The John F. Kennedy Center for the Performing Arts
May 2, 2019
I was aware in advance of its Kennedy Center debut that Chicago-based dance theater company Lucky Plush Productions, recipient of a 2016 MacArthur Award for Creative and Effective Institutions, is known for “thinky” works. Rooming House, co-created and co-directed by founder and Artistic Director Julia Rhoads and Leslie Buxbaum Danzig, with choreography by Rhoads, and collaborative input from the charismatic six member ensemble (Kara Brody, Michel Rodriguez Cintra, Elizabeth Luse, Rodolfo Sánchez Sarracino, A. Rahiem White and Meghann Rose Wilkinson), falls into this category. Rooming House takes place as a lengthy conversation (about 75 minutes). The casually attired company members (costumes by Patrick Burns) talk a lot, dance a little less than I’d hoped, and act as guides through a series of intellectual exercises that become physical exercises depicted on stage.
Rooming House is unlike anything I’ve seen before, and it’s hard to describe. It leans more toward theater than dance. However, I wouldn’t call it a play, even though there’s a ton of dialogue. Rooming House comes across more like eavesdropping at a diverse party on a college campus. You’re exposed to multiple people talking about deep, weighty ideas. Sometimes you can follow what’s said, and sometimes you can’t. Sometimes you’re curious about the content of the conversation, and sometimes you’re lost and/or bored.
The question around which Rooming House revolves is “What makes a person do something that could have life-changing consequences?” Many possibilities are shared via many meandering tales. Lucky Plush’s ensemble swaps stories with each other, and they also swap moves. The myth of Orpheus and Eurydice and the classic detective board game Clue feature prominently. And there’s humor and heartbreak included. Company members, inspired by wondering why Orpheus looked back at Eurydice despite being warned not to do so, pair off in duets during which they comically try not to look at each other. Later, Cuban-born Cintra enacts a seizure by impressively tossing himself up from the ground like a flopping fish gasping for air. Fellow Cuban-born artist Sarracino tells of his painful decision to come to the United States, leaving his mother behind, not knowing if he would ever see her again.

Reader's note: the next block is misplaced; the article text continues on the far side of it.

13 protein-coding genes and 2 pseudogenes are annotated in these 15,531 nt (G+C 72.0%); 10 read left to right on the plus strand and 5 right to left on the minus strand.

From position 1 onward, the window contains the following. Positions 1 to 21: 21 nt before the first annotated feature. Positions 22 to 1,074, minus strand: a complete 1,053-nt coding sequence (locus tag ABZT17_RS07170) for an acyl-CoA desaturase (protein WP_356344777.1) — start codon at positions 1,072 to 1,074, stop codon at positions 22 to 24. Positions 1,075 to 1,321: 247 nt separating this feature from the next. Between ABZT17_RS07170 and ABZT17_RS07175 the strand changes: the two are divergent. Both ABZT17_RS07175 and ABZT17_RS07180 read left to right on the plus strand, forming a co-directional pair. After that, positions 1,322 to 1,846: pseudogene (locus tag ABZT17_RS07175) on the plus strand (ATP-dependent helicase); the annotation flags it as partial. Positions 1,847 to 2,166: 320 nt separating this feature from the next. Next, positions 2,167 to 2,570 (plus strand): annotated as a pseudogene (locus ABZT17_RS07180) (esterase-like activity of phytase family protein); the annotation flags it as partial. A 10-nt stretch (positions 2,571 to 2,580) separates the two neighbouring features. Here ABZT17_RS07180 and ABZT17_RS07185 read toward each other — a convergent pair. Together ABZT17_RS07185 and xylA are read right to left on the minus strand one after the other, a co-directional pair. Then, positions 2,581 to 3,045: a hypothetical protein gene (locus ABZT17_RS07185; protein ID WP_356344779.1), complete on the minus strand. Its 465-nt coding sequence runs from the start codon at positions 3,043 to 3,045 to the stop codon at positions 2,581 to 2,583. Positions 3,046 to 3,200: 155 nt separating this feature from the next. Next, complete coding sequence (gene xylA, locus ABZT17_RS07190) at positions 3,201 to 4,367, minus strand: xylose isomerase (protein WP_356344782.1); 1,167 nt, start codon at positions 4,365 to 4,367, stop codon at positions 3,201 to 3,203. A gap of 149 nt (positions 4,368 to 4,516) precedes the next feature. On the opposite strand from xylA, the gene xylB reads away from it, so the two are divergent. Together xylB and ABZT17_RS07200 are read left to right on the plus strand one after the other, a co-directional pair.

There’s a restlessness to the work. The storytelling lurches forward and backward between a jumble of big ideas. Themes of sacrifice, love, regret, and shared humanity emerge. Dancing, of course, is but one of the storytelling languages used in Rooming House. Spoken word, including more than a smattering of untranslated Spanish, and the original music by Michael Caskey are additional languages. Even the various “rooms” on the stage, explained by the dancers and demarcated by Alexander Ridgers’s lighting design, add layers of meaning to the performance. (My favorite room is the “backstory” room).
I applaud the creativity of Rooming House and the ability of the company to keep the storytelling going. I also applaud the desire of its creators to challenge the audience. Yet I, at least, was over-challenged. For me, there was too much to absorb. While I enjoyed contemplating the issues raised and the problems posed, the constant barrage of questions and the incessant twists and turns in direction exhausted me. Had the choreography stood out, I might have stayed reliably engaged, but for the most part the dancing is fairly pedestrian and unremarkable. This is probably by design, so that no one aspect of the performance overshadows another. Understandably, the conversation as a whole takes precedence.
I naively expected Rooming House, which is organized as a kind of puzzle, to neatly wrap up everything in the end, but the responsibility for figuring out the answers is left up to the viewer. I was weary from the journey, and I walked away confused, a little disappointed, and full of further questions. It’s ok not to completely “get” Rooming House, I just wish I had.